The original version of Chefs Feed offered no tangible benefits’ for contributing chefs to participate, “we just went full steam ahead with a good—and overdue—idea, and the chefs started gravitating towards it,” says Steve.
“Our contributing chefs' profiles have become a form of expressing who they are through the food they like to eat, and they're constantly emailing/texting me at all hours asking things such as ‘can you please add the Lengua Tacos from Taqueria Vallarta to my profile?’ I get that text at 3:00 a.m. and then I dream about tacos for the rest of the morning,” adds Steve.
The new version lets chefs add dishes “on the fly,” directly from their smartphone, and also communicate whatever they find relevant in their culinary world, to other chefs or to consumers. “That could be a verbal that they'll be running at their restaurant when service begins in an hour, or it could be something that they found at the market that they're going to be introducing with their new Spring menu,” explains Jared. “If used correctly, it should be a very valuable social marketing tool, because we're granting chefs access to our audience of over 100,000 people who are interested in hearing info straight from the chefs.”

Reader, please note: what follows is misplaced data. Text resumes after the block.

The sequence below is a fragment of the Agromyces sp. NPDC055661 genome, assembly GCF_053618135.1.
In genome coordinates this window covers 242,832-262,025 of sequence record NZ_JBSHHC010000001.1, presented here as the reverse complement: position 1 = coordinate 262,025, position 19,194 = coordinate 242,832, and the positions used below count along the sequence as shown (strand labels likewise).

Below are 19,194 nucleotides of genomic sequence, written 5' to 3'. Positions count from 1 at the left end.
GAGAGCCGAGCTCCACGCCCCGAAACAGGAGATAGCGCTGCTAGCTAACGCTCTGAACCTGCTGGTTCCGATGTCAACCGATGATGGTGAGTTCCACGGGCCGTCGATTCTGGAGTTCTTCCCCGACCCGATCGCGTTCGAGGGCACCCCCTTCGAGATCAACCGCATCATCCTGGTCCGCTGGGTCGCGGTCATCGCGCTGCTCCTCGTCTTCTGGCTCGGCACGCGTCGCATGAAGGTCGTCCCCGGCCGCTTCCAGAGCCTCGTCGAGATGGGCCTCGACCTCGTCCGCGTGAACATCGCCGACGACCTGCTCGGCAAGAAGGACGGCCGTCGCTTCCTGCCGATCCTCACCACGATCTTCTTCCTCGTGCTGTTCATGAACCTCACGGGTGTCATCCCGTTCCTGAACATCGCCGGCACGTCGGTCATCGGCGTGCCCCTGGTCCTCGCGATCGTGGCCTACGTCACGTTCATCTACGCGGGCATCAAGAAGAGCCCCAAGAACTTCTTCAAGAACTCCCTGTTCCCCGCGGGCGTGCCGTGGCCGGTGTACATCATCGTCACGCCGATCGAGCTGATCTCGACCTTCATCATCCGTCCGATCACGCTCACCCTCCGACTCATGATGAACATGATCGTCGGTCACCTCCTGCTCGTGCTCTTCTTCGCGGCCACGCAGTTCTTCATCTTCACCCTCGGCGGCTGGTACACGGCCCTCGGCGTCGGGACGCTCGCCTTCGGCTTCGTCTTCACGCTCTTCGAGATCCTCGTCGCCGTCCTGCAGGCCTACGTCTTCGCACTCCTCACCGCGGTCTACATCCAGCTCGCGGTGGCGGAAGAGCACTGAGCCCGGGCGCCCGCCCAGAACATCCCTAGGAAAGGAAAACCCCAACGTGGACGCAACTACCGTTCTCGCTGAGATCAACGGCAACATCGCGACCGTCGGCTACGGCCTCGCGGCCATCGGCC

Version 2 also lets all users create profiles to track and share dishes they’ve eaten, and build an itinerary for dishes they plan to eat. Users can follow friends and share their personal profiles with the friends that they follow, and search to see if their Facebook and Twitter friends are using Chefs Feed.
“Our ultimate goal,” says Jared, “is to bring people around a table together because of Chefs Feed.”
Also worth noting…
The new Food Community app from Nommunity.com is designed to help consumers to find restaurants that cater to people with the six most common food preferences: gluten-free, organic, locally grown, kosher, vegan and vegetarian.
The free iPhone/iPad app is part of a new online community—Nommunity.com—created to encourage restaurants to offer healthier options, while educating readers about their food choices. Participants are able to share recipes, food stories and tips with like-minded people, as well as make reservations, place delivery and take-out orders, and even claim coupons for restaurants.